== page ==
Messerschmitt Bf 109G – 9./JG 52, Erich Hartmann, Luftwaffe, October 1943 1/48Add to compare
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Hobby Master 1/48 scale HA8755: Messerschmitt Bf 109G of 9./JG 52, Erich Hartmann, Luftwaffe, October 1943
Length 7.5 inches Wingspan 8.25 inches
Erich Alfred “Bubi” Hartmann was a German fighter pilot during World War II and the most successful fighter ace in the history of aerial warfare. He flew 1,404 combat missions and participated in aerial combat on 825 separate occasions. He was credited with shooting down a total of 352 Allied aircraft, Those being 345 Soviet planes and seven American while serving with the Luftwaffe. During the course of his career, Hartmann was forced to crash-land his fighter 16 times due to either damage received from parts of enemy aircraft he had just shot down or mechanical failure.
Hartmann, a pre-war glider pilot, joined the Luftwaffe in 1940 and completed his fighter pilot training in 1942. He was posted to the veteran Jagdgeschwader 52 (JG 52) on the Eastern Front and was fortunate to be placed under the supervision of some of the Luftwaffes most experienced fighter pilots. Under their guidance, Hartmann steadily developed his tactics.
On 29 October 1943 he was awarded the Knights Cross of the Iron Cross for 148 enemy aircraft destroyed. On January 30, 1944 Erich Hartmann claimed six enemy aircraft; his 178th – 183rd victories and on February 1, 1944 he claimed another five victories; his 186th – 190th. On February 26, 1944 10 Airacobras fell victim to Hartmann. As his reputation developed he gained the nickname Cherniy Chort (“Black Devil”), both because of his skill and his aircraft’s paint scheme. He was awarded the Oak Leaves to the Knights Cross for 202 enemy aircraft on 2 March 1944, followed by the Swords to the Knights Cross with Oak Leaves exactly four months later for 268 enemy aircraft shot down. Ultimately, Hartmann earned the coveted Knights Cross of the Iron Cross with Oak Leaves, Swords and Diamonds on 25 August 1944 for claiming 301 aerial victories. At the time of its presentation to Hartmann, this was Germany’s highest military decoration.
On October 1, 1944 he was appointed Staffelkapitan of 4./JG 52 (or 7./JG 52) based in Hungary and by the end of December that year he had a total of 331 victories.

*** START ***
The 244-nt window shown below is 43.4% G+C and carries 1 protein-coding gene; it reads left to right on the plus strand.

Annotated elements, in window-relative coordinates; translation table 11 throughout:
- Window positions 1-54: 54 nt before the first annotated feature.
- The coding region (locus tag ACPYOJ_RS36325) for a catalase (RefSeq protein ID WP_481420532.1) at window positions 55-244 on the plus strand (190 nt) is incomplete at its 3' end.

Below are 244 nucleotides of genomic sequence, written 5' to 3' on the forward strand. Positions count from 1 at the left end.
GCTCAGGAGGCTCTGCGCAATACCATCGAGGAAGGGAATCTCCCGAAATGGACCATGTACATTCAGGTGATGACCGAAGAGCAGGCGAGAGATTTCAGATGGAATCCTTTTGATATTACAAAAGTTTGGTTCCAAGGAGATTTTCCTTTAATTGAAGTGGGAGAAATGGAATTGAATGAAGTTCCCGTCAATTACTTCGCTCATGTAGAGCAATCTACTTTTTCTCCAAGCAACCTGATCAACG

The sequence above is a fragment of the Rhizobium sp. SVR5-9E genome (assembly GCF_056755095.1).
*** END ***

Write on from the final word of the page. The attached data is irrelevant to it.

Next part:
Hartmann achieved his 352nd and last aerial victory at midday on 8 May 1945, hours before the German surrender. Along with the remainder of JG 52, he surrendered to United States Army forces and was turned over to the Red Army. In an attempt to pressure him into service with the Soviet-friendly East German National People’s Army he was tried on war crimes charges and convicted. He was initially sentenced to 20 years of imprisonment, later increased to 25 years, and spent 10 years in various Soviet prison camps and gulags until he was released in 1955. In 1997, the Russian Federation (posthumously) relieved him of all charges.
Hartmann was in the early cohort of German pilots who got exhaustive training before they were sent to the Front. The Germans couldn’t sustain this through the war, but it was crucial early on. He knew his plane, mission, and tactics extremely well. Pilot training is almost always the dominant factor in an air battle.
He also had a dogfighting strategy that was a great match for his situation on the Eastern Front. It was more of an anti-dogfighting strategy, really. Hartmann always sought quick, surprise attacks and avoided twisting-and-turning engagements that would have made him more vulnerable. This is exactly as it should have been, since he usually had free-hunt missions, a choice of targets, and the luxury of deciding when, and if, to engage.